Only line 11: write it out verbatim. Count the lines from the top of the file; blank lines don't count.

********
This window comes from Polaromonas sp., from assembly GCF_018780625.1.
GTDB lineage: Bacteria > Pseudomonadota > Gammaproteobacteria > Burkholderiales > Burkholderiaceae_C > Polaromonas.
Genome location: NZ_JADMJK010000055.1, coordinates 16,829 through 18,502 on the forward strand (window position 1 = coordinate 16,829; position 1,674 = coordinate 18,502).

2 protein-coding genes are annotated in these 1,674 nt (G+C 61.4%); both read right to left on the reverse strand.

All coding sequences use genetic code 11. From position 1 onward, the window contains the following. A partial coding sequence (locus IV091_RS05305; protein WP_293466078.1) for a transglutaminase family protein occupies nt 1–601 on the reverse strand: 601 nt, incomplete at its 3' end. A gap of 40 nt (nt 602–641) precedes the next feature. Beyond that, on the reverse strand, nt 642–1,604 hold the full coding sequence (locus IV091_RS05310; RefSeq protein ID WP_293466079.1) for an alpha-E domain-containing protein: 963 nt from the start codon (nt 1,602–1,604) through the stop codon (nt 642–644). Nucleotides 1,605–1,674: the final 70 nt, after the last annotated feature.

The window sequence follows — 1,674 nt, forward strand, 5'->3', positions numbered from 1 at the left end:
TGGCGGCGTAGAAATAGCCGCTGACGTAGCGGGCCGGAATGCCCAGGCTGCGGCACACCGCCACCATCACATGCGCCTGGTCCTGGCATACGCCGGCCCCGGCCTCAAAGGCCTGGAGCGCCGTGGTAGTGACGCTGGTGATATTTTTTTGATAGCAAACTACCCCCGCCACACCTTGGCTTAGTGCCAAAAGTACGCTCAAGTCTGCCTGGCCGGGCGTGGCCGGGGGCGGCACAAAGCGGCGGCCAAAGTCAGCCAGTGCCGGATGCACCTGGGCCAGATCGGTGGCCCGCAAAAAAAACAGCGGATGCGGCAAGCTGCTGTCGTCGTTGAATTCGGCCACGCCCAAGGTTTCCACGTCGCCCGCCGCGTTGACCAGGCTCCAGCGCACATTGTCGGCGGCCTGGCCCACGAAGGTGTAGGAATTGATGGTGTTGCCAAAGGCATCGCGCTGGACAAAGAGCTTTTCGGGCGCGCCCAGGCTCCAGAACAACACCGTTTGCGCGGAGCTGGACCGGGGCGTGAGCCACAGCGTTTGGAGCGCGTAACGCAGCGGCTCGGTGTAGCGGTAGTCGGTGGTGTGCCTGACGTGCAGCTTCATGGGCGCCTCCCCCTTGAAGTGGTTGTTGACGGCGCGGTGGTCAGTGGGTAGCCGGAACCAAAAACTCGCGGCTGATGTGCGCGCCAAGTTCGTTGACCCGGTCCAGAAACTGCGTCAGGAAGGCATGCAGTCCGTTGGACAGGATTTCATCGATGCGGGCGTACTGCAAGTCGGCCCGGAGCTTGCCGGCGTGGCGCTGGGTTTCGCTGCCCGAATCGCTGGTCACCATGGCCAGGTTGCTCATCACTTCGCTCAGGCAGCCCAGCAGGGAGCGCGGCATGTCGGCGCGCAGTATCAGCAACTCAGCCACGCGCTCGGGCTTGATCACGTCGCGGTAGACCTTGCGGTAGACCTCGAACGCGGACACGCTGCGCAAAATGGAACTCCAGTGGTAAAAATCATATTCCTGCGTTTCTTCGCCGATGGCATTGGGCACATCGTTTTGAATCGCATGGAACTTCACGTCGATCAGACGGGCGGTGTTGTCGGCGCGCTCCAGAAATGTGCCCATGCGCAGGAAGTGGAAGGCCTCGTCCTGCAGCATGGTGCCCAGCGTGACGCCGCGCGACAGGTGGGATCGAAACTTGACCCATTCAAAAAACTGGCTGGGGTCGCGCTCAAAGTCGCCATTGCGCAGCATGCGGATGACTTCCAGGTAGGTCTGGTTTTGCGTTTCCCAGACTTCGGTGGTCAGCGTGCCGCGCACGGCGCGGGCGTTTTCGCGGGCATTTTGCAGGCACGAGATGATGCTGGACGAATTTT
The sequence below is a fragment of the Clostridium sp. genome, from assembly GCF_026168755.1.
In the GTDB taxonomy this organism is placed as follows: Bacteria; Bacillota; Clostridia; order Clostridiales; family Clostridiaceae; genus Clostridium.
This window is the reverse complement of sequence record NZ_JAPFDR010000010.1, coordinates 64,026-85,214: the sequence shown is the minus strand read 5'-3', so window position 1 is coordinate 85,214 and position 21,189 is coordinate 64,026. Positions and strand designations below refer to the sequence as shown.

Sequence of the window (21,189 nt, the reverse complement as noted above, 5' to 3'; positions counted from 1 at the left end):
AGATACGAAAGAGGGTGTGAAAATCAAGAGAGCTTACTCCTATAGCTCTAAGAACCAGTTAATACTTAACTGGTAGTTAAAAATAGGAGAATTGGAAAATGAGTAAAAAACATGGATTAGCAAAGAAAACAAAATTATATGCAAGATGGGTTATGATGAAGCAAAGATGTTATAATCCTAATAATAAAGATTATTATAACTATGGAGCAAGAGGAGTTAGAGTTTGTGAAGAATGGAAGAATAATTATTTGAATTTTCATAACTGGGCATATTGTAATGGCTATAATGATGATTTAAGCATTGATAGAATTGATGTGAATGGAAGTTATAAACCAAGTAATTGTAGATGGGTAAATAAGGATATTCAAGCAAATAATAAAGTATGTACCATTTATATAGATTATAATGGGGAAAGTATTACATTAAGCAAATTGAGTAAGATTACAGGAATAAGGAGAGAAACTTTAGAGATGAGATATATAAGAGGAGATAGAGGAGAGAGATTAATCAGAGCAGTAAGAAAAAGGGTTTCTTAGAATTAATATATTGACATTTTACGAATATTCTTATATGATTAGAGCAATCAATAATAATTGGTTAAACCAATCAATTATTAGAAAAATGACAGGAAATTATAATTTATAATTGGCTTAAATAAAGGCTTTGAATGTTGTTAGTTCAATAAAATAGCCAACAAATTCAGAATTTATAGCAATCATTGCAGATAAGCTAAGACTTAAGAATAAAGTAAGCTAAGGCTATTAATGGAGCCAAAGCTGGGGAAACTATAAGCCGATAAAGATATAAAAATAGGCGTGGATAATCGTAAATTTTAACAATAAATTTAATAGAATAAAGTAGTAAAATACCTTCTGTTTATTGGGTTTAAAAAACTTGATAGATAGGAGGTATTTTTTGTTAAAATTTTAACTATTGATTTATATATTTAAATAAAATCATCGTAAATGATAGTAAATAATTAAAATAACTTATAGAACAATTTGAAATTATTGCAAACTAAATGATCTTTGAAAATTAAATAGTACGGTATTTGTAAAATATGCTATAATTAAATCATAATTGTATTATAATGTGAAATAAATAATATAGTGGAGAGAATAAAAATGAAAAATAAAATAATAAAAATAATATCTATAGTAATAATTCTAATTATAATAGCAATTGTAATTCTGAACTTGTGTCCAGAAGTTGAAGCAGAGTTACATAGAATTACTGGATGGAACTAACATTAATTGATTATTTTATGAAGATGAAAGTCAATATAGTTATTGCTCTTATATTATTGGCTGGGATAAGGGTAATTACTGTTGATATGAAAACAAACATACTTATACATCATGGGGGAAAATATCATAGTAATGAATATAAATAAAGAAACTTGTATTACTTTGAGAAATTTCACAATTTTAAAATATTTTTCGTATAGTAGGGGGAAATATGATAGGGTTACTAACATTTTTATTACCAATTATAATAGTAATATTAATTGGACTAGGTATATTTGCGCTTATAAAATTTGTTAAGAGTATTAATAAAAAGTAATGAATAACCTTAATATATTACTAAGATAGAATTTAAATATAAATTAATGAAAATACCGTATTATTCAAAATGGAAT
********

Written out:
Sequence of the window (21,189 nt, the reverse complement as noted above, 5' to 3'; positions counted from 1 at the left end):